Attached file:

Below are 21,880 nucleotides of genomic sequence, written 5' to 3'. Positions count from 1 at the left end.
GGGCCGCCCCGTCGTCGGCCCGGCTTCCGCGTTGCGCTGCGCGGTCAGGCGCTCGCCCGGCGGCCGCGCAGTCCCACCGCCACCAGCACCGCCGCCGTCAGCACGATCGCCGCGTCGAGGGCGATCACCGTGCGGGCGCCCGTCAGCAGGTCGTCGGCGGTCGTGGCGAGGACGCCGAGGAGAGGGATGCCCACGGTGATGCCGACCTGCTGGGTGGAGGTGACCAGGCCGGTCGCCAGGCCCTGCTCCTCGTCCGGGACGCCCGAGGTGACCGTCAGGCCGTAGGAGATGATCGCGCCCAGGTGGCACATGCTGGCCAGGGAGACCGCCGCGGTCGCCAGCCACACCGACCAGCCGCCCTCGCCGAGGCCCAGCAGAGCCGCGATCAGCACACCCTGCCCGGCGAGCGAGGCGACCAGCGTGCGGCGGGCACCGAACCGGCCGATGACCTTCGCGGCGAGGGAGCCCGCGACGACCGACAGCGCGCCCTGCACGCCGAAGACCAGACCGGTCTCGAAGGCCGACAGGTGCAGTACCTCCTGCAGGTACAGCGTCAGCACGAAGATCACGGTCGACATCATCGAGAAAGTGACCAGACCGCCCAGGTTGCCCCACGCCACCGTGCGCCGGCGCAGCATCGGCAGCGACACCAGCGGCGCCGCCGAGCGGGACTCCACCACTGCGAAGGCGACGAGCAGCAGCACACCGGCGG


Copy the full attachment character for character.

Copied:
Below are 21,880 nucleotides of genomic sequence, written 5' to 3'. Positions count from 1 at the left end.
GGGCCGCCCCGTCGTCGGCCCGGCTTCCGCGTTGCGCTGCGCGGTCAGGCGCTCGCCCGGCGGCCGCGCAGTCCCACCGCCACCAGCACCGCCGCCGTCAGCACGATCGCCGCGTCGAGGGCGATCACCGTGCGGGCGCCCGTCAGCAGGTCGTCGGCGGTCGTGGCGAGGACGCCGAGGAGAGGGATGCCCACGGTGATGCCGACCTGCTGGGTGGAGGTGACCAGGCCGGTCGCCAGGCCCTGCTCCTCGTCCGGGACGCCCGAGGTGACCGTCAGGCCGTAGGAGATGATCGCGCCCAGGTGGCACATGCTGGCCAGGGAGACCGCCGCGGTCGCCAGCCACACCGACCAGCCGCCCTCGCCGAGGCCCAGCAGAGCCGCGATCAGCACACCCTGCCCGGCGAGCGAGGCGACCAGCGTGCGGCGGGCACCGAACCGGCCGATGACCTTCGCGGCGAGGGAGCCCGCGACGACCGACAGCGCGCCCTGCACGCCGAAGACCAGACCGGTCTCGAAGGCCGACAGGTGCAGTACCTCCTGCAGGTACAGCGTCAGCACGAAGATCACGGTCGACATCATCGAGAAAGTGACCAGACCGCCCAGGTTGCCCCACGCCACCGTGCGCCGGCGCAGCATCGGCAGCGACACCAGCGGCGCCGCCGAGCGGGACTCCACCACTGCGAAGGCGACGAGCAGCAGCACACCGGCGG